David Meerman Scott helps innovative marketers to use digital information effectively throught marketing and leadership strategies by using social media, online video, news releases, blogs, podcasts, and Twitter.
Most email newsletters are terribly boring, especially those from B2B technology companies. And political candidates. And nonprofits. Well, most organizations send boring email newsletters. One way to stand out from the swamp of sameness is to use humor.
NASA used marketing strategies to gain support for its space missions, leading up to the moment Apollo 11 astronauts landed on the moon on July 20, 1969 (50 years ago today). But soon after, the American people's doubts returned. I’m featured in this really great (high production value) mini-documentary by Retro Report.
I hope you will take 6 minutes to check it out. I believe the marketing aspects of the Apollo missions were as important as the spacecraft and what better day to learn about this than the 50th.
There are three iconic voices related to the Apollo lunar program: 1) President John F. Kennedy's challenge to America "We choose to go to the moon!", 2) Neil Armstrong's first words as he stepped foot lunar surface: "That's one small step for man, one giant leap for mankind" and 3) Jack King's countdown to the launch of the Saturn V rocket that carried humans to the moon. We know a great deal about Kennedy and Armstrong, but what about Jack King? On this, the 50th anniversary of the Apollo 11 launch I share a little about Jack.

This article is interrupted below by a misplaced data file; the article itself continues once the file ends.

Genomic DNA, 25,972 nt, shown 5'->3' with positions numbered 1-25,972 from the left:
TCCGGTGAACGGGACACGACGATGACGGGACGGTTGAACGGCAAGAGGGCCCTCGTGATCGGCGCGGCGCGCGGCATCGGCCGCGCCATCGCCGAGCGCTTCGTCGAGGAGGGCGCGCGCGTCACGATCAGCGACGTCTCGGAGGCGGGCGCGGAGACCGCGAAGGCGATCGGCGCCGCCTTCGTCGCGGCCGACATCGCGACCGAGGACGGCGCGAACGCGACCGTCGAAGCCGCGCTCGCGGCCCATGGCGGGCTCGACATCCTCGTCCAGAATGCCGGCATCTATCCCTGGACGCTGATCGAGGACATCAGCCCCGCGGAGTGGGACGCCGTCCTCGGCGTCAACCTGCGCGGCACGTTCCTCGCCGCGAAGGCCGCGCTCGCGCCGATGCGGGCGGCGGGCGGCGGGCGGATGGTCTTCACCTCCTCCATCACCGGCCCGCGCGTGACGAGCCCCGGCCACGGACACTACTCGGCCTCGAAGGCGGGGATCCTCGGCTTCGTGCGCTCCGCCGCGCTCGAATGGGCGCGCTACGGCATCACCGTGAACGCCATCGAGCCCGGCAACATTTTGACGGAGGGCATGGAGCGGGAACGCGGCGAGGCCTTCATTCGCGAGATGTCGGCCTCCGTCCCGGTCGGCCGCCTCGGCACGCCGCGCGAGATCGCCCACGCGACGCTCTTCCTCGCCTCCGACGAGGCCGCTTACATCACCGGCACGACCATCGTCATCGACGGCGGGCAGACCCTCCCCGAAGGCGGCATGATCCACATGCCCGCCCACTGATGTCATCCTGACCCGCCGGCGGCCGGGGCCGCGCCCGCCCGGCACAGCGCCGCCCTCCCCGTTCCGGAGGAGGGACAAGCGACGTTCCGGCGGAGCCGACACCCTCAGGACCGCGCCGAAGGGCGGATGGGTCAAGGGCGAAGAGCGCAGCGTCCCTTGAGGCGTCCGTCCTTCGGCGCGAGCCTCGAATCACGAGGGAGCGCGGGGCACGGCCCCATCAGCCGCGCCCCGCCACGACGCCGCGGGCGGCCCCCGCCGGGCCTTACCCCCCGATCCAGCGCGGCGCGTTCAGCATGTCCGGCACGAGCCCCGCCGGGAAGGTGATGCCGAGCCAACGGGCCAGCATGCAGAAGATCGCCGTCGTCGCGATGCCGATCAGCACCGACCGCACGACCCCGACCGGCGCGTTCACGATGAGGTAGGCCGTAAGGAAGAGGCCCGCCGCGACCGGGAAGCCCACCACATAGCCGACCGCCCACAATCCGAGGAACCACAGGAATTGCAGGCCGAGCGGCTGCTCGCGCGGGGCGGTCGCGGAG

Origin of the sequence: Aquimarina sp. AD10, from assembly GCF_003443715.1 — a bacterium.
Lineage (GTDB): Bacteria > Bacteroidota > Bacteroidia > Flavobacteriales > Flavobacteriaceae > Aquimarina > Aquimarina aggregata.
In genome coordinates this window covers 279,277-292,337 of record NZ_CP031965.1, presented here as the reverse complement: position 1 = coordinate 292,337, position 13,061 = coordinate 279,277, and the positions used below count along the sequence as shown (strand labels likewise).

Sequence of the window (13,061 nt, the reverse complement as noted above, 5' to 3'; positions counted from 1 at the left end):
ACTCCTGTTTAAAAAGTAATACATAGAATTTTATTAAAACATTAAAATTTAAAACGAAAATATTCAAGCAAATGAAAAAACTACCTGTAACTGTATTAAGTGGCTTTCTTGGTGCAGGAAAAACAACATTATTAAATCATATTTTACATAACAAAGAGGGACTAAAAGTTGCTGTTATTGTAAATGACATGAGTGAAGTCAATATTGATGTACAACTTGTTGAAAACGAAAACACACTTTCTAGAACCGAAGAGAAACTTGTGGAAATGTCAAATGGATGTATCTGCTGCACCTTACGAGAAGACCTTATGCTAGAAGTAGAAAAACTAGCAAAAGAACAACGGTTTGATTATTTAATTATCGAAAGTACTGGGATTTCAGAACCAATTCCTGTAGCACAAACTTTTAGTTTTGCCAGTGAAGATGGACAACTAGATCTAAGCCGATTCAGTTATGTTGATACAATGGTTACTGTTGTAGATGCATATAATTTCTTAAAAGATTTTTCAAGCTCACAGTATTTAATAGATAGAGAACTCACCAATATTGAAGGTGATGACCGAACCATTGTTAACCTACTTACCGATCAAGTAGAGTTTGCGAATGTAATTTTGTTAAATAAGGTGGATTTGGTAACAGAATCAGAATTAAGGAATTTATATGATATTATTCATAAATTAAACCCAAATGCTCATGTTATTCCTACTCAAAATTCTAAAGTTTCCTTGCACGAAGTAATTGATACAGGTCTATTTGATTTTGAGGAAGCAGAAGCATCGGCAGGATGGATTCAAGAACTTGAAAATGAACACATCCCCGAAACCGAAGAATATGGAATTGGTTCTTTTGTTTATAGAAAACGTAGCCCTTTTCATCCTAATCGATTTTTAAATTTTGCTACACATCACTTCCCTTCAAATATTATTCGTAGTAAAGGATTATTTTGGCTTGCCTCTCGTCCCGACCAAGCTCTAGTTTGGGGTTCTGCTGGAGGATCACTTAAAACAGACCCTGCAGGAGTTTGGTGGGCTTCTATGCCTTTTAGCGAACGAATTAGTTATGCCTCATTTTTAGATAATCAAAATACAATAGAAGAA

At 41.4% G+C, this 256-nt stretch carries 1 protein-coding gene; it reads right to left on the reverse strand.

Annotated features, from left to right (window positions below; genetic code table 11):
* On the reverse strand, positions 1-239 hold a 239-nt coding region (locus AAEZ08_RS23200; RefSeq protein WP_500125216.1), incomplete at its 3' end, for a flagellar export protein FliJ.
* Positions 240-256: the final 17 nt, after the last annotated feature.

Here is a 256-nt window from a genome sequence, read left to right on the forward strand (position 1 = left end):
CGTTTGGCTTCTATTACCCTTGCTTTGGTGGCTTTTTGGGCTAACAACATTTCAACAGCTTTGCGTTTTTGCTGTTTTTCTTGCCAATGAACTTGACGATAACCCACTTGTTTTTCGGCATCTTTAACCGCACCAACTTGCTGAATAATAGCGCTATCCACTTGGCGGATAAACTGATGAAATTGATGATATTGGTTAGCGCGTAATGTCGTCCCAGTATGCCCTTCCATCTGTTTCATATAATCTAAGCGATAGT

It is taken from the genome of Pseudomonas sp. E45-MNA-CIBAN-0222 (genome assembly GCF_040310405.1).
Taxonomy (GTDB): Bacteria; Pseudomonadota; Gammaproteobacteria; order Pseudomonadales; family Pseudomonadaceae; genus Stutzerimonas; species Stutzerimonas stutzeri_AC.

Apollo 11, the first lunar landing, was fifty years ago this month. It was the most audacious adventure humans have ever accomplished and deserves celebration. I’m particularly interested in how the contractors who worked on the project in the 1960s are marking the milestone, so we will look at three companies: IBM, Hasselblad, and Omega.
If I may be so bold as to boil down into a single word the thousands of conversations I’ve had about marketing over the past several decades, as well as my more than a dozen years’ worth of blogging and the contents of my books, it would be this: attention. Entrepreneurs, CEOs, and business owners want people to pay attention to their company. Marketers, PR pros, advertisers, and salespeople are on the payroll to generate attention.
We travel to 2020 Presidential town hall events in New Hampshire to ask a simple question of each candidate: “Outside of your work and your family, what are you a fan of, what are you passionate about?” Today we share what Jay Inslee, the Governor of Washington state, told us.
We travel to 2020 Presidential town hall events to ask a simple question of each candidate: “Outside of your work and your family, what are you a fan of, what are you passionate about?” Today we share what Elizabeth Warren told us.
In the research for our new book Fanocracy: How to Turn Fans into Customers and Customers into Fans, my co-author Reiko and I interviewed hundreds of people about their passions and their fandoms. I am super excited to share a project we’ve been working on for months - a Q&A video series about what the U.S. Presidential candidates are passionate fans of. It’s a question they’ve never been asked on the campaign trail, until now!
In our years of research on fandom, we've heard again and again that people are starving for true human connection. Fanocracy is the future of business, because the relationship companies build with their customers is often more important than the products and services they sell to them.